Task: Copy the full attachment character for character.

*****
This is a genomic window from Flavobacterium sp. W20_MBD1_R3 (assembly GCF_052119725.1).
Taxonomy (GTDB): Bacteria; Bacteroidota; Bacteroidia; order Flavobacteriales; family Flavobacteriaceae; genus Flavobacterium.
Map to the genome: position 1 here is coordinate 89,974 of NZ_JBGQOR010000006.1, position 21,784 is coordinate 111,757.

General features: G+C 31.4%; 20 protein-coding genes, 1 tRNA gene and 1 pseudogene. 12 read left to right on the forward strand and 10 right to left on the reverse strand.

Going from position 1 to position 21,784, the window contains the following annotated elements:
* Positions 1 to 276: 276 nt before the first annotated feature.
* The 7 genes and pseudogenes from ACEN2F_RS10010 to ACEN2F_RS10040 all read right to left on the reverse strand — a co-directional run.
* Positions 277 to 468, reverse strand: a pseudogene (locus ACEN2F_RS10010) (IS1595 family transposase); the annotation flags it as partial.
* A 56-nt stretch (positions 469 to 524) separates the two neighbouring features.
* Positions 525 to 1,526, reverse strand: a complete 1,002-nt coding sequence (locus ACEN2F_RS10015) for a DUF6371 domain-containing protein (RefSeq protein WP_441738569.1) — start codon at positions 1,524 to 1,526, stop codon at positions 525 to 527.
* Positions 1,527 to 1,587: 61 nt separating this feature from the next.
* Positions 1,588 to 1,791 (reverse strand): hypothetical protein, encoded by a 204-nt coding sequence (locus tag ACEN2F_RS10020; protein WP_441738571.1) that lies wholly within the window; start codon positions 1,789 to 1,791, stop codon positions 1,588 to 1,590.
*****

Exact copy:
This is a genomic window from Flavobacterium sp. W20_MBD1_R3 (assembly GCF_052119725.1).
Taxonomy (GTDB): Bacteria; Bacteroidota; Bacteroidia; order Flavobacteriales; family Flavobacteriaceae; genus Flavobacterium.
Map to the genome: position 1 here is coordinate 89,974 of NZ_JBGQOR010000006.1, position 21,784 is coordinate 111,757.

General features: G+C 31.4%; 20 protein-coding genes, 1 tRNA gene and 1 pseudogene. 12 read left to right on the forward strand and 10 right to left on the reverse strand.

Going from position 1 to position 21,784, the window contains the following annotated elements:
* Positions 1 to 276: 276 nt before the first annotated feature.
* The 7 genes and pseudogenes from ACEN2F_RS10010 to ACEN2F_RS10040 all read right to left on the reverse strand — a co-directional run.
* Positions 277 to 468, reverse strand: a pseudogene (locus ACEN2F_RS10010) (IS1595 family transposase); the annotation flags it as partial.
* A 56-nt stretch (positions 469 to 524) separates the two neighbouring features.
* Positions 525 to 1,526, reverse strand: a complete 1,002-nt coding sequence (locus ACEN2F_RS10015) for a DUF6371 domain-containing protein (RefSeq protein WP_441738569.1) — start codon at positions 1,524 to 1,526, stop codon at positions 525 to 527.
* Positions 1,527 to 1,587: 61 nt separating this feature from the next.
* Positions 1,588 to 1,791 (reverse strand): hypothetical protein, encoded by a 204-nt coding sequence (locus tag ACEN2F_RS10020; protein WP_441738571.1) that lies wholly within the window; start codon positions 1,789 to 1,791, stop codon positions 1,588 to 1,590.